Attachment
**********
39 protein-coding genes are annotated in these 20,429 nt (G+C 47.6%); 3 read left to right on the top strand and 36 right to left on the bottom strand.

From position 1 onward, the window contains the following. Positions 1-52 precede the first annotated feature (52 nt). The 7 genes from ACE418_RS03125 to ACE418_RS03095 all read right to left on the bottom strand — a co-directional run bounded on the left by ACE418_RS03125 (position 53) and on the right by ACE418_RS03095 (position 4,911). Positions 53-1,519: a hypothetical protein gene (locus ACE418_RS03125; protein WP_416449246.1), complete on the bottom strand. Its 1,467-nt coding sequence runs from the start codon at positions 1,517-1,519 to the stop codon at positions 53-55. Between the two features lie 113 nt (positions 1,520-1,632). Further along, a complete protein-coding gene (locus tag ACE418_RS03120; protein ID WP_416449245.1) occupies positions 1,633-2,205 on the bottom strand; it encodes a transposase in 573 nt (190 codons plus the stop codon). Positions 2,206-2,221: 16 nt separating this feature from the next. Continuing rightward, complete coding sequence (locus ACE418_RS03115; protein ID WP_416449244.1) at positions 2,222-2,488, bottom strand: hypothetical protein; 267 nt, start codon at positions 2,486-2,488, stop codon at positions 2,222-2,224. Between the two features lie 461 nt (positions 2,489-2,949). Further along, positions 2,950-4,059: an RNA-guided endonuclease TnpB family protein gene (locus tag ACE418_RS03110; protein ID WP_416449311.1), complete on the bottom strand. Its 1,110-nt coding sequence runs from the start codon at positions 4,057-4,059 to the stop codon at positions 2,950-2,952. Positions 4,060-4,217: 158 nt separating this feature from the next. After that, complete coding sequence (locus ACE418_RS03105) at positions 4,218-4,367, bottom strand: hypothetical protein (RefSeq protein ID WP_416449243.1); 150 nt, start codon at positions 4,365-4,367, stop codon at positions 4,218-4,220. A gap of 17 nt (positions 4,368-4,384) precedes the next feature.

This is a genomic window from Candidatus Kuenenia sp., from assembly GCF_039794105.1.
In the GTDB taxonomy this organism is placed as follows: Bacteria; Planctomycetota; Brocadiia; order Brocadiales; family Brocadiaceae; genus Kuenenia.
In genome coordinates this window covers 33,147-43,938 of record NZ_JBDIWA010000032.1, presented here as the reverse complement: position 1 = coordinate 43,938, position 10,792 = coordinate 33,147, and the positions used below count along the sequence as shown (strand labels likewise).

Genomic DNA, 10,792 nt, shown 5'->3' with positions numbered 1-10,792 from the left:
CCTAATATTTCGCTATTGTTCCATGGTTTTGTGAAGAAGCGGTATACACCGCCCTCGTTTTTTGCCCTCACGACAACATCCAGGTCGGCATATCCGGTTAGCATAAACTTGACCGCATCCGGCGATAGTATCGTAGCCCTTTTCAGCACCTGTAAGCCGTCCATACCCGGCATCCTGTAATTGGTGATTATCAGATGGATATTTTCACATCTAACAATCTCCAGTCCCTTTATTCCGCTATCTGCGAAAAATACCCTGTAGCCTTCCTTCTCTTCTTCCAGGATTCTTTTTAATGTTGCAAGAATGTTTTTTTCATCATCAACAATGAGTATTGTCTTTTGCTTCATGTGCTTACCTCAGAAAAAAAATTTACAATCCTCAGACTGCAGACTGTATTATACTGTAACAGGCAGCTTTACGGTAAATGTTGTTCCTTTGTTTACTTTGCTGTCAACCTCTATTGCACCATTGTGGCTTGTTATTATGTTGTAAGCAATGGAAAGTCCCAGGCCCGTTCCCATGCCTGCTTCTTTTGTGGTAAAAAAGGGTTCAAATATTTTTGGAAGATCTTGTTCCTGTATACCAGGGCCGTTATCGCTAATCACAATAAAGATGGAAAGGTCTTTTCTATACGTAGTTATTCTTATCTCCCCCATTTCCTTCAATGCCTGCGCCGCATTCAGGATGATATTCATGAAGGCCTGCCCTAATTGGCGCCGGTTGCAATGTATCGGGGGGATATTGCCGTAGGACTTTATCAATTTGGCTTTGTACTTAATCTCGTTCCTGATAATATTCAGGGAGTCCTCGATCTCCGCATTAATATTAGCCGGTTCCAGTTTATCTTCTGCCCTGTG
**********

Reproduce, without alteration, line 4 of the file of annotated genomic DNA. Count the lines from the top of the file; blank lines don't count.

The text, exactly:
In the GTDB taxonomy this organism is placed as follows: Bacteria; Planctomycetota; Brocadiia; order Brocadiales; family Brocadiaceae; genus Kuenenia.